Police encounters with six substances that were part of China's 115-chemical ban have dropped dramatically
(PDF) since it took effect in October, DEA numbers show.
Synthetic cannabinoids -- commonly known as K2 or spice -- stimulants similar to cocaine or MDMA and the notoriously dangerous synthetic known as flakka have fallen dramatically from they were last summer.
Flakka has all but disappeared from Florida, where it was wreaking havoc.
"We've definitely seen a significant decrease, especially of flakka," Broward County Sheriff's Lt. Ozzy Tianga said.
As a result, DEA officials say, they are optimistic that ongoing meetings with their Chinese counterparts can continue the trend. This month, 14 high-ranking DEA officials spent a week in Beijing and two other Chinese provinces, where they talked about how to work together to tackle the problem of Chinese chemists making and selling dangerous synthetic drugs in the United States.
DEA spokesman Russell Baer called it an "unprecedented dialogue between the two countries."
China now faces a problem similar to one the United States has been struggling with: how to keep up with chemists who are constantly tweaking formulas to stay one step ahead of the law.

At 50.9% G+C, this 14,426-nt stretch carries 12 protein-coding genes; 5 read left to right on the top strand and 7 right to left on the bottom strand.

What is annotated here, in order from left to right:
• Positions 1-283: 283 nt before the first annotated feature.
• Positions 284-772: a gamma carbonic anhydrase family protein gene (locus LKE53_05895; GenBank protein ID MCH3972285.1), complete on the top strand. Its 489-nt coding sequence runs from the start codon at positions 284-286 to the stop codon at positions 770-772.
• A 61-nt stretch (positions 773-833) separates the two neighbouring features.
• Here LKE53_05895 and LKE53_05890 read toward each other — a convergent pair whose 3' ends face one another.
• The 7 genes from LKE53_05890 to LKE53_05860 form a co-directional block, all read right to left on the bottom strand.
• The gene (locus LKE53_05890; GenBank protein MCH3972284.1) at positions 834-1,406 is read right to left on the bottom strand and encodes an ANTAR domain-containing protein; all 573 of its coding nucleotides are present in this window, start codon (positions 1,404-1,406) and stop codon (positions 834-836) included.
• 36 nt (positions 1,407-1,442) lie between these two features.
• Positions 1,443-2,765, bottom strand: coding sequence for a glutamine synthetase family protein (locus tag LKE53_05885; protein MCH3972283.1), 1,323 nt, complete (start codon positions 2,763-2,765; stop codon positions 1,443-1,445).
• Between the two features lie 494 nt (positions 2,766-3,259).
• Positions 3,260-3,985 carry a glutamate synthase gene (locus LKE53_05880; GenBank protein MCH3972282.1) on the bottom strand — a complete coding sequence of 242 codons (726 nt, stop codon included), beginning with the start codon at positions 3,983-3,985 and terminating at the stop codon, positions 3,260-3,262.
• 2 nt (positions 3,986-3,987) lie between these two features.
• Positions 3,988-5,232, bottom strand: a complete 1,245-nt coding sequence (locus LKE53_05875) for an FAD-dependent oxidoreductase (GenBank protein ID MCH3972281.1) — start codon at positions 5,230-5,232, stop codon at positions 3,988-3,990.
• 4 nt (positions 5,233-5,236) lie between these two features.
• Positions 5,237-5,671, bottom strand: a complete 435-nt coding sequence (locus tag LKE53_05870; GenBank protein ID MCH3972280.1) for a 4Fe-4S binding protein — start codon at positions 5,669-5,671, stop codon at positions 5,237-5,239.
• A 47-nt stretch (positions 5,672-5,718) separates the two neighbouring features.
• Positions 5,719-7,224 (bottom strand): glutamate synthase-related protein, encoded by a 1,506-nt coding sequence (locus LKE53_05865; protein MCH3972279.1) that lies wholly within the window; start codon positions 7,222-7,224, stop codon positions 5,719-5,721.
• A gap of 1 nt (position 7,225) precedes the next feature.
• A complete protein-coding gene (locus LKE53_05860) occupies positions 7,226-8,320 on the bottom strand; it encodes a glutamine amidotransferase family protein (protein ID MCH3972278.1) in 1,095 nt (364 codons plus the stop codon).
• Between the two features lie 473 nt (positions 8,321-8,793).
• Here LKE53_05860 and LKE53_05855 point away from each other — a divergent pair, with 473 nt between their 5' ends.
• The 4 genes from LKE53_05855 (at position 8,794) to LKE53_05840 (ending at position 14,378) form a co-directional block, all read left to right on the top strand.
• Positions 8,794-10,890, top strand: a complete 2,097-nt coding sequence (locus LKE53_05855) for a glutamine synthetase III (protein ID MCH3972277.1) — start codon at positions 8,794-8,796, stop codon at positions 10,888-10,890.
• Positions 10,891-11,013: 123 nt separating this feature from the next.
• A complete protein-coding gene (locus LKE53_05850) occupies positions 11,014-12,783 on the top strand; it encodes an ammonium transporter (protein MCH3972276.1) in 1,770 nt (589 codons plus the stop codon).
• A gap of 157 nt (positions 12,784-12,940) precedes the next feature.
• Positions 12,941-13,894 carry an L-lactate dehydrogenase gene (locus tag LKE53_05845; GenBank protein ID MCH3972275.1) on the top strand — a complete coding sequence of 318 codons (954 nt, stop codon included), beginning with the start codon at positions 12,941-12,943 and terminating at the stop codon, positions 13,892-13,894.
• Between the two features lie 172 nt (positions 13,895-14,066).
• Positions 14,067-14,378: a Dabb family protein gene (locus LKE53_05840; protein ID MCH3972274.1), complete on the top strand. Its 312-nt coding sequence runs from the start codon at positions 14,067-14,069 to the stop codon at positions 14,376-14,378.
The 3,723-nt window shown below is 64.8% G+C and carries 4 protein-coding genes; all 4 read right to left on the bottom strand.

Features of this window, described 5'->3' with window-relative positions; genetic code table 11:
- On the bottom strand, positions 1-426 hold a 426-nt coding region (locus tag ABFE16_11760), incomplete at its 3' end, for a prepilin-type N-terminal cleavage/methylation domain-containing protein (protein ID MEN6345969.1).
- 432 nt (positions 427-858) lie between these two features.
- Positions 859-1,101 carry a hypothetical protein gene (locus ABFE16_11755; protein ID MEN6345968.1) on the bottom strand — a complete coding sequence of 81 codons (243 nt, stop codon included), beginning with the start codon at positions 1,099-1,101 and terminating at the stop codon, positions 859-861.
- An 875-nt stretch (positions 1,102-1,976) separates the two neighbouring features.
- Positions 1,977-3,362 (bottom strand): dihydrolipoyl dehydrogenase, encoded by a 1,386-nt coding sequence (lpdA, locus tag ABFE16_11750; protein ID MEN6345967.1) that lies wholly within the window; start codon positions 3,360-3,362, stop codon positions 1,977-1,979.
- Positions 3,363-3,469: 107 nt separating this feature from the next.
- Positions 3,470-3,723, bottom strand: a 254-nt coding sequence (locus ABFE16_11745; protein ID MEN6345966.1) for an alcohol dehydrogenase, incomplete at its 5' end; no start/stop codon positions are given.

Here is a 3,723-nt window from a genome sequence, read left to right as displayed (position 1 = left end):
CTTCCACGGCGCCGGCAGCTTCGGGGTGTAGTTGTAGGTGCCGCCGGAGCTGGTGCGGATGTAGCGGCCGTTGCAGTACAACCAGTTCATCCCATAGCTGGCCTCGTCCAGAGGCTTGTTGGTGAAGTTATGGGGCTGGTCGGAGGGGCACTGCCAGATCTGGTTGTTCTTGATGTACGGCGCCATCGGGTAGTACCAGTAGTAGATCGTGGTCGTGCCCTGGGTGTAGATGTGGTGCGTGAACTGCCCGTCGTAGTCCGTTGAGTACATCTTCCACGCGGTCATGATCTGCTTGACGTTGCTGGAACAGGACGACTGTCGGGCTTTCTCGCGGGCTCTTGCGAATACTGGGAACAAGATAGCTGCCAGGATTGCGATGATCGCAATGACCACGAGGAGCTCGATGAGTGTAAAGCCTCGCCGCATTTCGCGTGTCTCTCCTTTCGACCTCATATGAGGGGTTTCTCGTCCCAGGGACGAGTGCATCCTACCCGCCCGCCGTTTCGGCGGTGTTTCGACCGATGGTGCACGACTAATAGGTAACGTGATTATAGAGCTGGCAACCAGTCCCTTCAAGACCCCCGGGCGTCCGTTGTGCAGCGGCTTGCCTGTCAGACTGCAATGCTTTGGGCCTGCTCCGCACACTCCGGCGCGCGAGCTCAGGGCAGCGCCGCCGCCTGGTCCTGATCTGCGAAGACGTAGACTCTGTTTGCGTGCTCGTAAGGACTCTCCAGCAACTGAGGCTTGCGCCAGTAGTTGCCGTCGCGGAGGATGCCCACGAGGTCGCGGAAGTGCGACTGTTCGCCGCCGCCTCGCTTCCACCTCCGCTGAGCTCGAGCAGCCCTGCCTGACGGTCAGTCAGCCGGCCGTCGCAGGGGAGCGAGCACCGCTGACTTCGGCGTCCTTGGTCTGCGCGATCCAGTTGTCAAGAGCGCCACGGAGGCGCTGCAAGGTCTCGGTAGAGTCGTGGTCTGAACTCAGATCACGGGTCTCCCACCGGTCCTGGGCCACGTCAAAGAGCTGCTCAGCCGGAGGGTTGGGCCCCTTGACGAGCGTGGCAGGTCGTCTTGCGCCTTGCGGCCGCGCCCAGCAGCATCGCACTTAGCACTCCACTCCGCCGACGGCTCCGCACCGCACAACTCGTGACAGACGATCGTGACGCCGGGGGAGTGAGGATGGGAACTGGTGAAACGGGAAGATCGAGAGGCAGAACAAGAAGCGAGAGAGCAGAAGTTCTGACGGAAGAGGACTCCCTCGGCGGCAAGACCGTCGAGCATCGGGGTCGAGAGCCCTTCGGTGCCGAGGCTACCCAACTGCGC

Tianga said he anticipated that new synthetics would show up in place of those banned, and officials have seen some of that, but the numbers have been nothing like last summer, when flakka use was at an alarming high.
"Overall, [synthetics have] significantly dropped since the ban -- at the epicenter here in South Florida," Tianga said. "But by no way are we out of the woods. There will be more molecular changes to substances that will be introduced to society."
In Florida this summer, the Legislature approved and the governor signed a blanket ban of substances that have no practical use other than to get high.
Baer said the DEA is continuing to work with Chinese officials on a similar ban as they now battle a nationwide problem with synthetic fentanyl.
"They talked about continuing efforts to try to understand each other's perspective of this problem," he said. "Historically, we have not been able to talk about this stuff. We've now gotten to the point that China is listening to us and addressing some of the [drug] scheduling issues. They are their own country, and they have their own concerns. One [problem] people don't understand is that China has an extensive commercial manufacturing program over there. These illicit substances ... are a small part of that huge legitimate industry."